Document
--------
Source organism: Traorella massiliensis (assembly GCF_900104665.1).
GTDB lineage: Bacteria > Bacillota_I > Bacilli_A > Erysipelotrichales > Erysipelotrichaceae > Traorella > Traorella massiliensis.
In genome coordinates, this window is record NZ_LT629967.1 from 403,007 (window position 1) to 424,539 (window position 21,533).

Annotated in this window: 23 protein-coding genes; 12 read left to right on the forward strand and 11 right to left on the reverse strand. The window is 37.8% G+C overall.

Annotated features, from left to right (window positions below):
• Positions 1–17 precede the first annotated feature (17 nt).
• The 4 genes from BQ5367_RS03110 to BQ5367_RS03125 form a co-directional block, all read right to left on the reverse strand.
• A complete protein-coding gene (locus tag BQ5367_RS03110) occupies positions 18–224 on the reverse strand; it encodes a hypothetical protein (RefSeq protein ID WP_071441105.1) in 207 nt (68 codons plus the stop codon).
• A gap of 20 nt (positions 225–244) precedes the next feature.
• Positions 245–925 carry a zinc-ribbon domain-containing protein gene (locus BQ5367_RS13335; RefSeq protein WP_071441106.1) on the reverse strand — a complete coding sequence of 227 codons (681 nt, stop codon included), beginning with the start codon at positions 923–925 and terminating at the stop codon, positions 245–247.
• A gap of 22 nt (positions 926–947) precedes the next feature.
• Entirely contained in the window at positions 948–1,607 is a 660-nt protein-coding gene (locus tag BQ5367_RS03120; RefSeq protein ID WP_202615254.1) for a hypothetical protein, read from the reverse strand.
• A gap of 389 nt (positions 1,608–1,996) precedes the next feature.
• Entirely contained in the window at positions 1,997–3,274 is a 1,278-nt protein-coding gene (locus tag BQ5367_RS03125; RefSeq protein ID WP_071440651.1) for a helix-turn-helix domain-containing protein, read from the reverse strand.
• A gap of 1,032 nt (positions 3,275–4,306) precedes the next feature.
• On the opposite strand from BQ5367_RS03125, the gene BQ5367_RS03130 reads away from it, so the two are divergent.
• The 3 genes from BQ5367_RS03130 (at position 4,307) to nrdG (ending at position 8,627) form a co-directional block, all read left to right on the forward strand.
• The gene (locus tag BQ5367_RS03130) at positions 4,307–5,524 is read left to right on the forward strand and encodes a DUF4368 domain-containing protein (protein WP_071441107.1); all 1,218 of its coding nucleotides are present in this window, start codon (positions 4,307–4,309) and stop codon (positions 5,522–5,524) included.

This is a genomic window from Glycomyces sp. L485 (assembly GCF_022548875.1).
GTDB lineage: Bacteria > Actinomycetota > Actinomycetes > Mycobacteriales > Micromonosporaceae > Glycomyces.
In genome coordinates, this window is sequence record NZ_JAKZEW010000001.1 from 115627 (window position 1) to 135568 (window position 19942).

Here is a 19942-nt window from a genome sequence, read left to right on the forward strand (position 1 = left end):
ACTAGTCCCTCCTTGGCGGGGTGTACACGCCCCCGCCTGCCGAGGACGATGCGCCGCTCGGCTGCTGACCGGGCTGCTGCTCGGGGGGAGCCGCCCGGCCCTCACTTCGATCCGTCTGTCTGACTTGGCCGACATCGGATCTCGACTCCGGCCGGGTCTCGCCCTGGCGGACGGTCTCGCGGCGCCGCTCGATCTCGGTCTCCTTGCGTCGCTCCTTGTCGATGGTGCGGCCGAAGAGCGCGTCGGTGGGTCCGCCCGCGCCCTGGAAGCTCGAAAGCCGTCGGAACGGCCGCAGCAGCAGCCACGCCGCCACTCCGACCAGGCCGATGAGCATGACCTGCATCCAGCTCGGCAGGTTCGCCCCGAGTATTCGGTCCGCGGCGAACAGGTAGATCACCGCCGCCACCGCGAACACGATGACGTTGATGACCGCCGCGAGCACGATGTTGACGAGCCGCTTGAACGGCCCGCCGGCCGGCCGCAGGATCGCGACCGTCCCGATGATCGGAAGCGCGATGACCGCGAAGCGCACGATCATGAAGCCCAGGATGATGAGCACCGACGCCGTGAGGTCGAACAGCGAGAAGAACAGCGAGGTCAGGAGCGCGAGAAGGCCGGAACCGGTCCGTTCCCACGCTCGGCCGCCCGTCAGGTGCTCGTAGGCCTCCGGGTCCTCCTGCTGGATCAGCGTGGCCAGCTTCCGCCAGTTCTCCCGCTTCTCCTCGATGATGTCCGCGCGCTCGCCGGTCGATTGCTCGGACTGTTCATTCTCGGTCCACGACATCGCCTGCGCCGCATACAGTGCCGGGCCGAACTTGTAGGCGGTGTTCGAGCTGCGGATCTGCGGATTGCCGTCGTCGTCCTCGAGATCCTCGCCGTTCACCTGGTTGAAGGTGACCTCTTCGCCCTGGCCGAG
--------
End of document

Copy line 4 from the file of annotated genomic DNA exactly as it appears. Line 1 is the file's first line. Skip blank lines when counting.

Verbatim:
Annotated in this window: 23 protein-coding genes; 12 read left to right on the forward strand and 11 right to left on the reverse strand. The window is 37.8% G+C overall.